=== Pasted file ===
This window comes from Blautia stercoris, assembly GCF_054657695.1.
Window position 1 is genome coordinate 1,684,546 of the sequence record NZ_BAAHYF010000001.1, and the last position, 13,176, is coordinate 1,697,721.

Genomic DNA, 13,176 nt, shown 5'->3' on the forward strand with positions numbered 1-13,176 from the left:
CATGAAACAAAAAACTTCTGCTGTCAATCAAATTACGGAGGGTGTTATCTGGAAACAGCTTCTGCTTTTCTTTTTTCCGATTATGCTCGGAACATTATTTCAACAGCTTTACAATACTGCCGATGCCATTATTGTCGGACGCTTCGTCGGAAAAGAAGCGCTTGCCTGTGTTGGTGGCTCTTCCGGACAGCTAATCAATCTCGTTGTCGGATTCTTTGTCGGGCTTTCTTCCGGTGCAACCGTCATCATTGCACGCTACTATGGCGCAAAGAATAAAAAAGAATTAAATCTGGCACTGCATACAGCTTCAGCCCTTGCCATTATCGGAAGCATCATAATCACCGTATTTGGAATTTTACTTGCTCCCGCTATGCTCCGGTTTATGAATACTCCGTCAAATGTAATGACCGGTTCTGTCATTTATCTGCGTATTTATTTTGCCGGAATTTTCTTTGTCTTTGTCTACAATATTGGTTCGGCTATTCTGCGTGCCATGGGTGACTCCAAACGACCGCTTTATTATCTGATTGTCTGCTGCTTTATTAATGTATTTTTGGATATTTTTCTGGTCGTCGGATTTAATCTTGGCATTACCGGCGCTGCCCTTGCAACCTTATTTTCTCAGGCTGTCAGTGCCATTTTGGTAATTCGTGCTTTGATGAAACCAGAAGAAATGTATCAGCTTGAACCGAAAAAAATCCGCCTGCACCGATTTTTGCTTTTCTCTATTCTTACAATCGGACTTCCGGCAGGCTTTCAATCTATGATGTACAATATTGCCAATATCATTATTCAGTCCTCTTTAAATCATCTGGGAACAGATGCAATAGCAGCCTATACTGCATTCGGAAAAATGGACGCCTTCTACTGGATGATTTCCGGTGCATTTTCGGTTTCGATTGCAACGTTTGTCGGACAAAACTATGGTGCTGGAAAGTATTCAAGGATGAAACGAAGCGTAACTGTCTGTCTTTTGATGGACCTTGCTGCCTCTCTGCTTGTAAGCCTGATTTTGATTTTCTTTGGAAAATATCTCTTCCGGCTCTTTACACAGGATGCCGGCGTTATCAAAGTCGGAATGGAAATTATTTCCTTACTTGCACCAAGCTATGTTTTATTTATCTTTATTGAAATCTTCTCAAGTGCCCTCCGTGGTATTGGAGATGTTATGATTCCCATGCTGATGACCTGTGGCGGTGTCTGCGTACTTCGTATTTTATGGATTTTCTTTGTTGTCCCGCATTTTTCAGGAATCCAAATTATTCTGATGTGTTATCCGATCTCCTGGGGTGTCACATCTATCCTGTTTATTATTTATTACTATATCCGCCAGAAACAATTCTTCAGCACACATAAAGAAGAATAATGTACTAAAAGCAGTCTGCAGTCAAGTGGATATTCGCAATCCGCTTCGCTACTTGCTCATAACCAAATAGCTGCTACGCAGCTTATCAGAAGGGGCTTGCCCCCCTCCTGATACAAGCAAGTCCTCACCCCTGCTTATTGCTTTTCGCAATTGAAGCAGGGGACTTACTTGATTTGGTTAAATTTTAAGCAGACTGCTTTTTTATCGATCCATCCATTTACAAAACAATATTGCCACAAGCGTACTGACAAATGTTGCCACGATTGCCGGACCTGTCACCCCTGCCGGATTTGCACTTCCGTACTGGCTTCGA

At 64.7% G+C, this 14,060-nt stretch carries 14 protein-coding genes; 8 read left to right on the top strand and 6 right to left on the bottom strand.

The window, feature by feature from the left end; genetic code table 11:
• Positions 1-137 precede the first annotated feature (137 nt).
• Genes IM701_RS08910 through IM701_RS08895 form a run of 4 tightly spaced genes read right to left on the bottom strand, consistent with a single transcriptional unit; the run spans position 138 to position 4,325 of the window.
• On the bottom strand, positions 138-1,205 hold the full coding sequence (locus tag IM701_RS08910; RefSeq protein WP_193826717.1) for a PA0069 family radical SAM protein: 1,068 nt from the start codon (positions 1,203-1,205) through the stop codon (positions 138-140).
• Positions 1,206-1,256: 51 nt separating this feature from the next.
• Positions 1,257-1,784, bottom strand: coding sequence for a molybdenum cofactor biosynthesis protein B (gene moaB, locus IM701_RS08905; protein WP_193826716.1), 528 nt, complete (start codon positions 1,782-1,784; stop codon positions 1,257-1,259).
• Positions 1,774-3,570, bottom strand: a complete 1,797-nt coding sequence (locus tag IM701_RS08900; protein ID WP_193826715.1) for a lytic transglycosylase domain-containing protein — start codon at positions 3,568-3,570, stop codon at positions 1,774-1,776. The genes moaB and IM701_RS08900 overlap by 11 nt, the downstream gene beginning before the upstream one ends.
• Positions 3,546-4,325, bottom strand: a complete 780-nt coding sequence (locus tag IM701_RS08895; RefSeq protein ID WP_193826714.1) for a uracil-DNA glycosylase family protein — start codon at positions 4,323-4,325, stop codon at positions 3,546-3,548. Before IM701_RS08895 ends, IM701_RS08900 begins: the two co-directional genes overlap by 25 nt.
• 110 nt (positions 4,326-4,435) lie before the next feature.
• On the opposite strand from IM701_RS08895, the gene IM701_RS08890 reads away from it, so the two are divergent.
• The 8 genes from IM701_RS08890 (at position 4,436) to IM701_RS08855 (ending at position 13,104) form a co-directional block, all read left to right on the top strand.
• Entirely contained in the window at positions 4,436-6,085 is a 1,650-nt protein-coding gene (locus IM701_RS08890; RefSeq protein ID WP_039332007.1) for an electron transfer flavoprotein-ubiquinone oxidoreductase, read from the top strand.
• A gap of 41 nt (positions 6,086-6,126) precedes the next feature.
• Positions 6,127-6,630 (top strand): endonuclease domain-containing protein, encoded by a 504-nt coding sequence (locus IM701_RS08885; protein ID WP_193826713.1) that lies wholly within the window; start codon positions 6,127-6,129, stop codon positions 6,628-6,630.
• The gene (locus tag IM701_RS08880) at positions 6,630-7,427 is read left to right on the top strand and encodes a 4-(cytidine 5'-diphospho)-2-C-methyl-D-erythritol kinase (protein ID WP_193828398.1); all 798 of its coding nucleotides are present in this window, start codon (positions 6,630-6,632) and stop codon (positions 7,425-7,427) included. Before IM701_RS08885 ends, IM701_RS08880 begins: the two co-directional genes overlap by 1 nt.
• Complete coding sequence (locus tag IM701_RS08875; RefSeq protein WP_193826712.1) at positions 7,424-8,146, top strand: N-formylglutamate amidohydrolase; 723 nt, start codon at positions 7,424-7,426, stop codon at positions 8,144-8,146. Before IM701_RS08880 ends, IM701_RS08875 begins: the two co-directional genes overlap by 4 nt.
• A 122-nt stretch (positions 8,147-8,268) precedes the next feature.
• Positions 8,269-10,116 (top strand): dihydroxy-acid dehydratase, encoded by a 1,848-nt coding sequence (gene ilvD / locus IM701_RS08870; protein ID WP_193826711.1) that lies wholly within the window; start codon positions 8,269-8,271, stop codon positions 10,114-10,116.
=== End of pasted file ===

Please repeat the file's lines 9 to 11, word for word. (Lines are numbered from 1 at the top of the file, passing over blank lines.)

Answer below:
• On the bottom strand, positions 138-1,205 hold the full coding sequence (locus tag IM701_RS08910; RefSeq protein WP_193826717.1) for a PA0069 family radical SAM protein: 1,068 nt from the start codon (positions 1,203-1,205) through the stop codon (positions 138-140).
• Positions 1,206-1,256: 51 nt separating this feature from the next.
• Positions 1,257-1,784, bottom strand: coding sequence for a molybdenum cofactor biosynthesis protein B (gene moaB, locus IM701_RS08905; protein WP_193826716.1), 528 nt, complete (start codon positions 1,782-1,784; stop codon positions 1,257-1,259).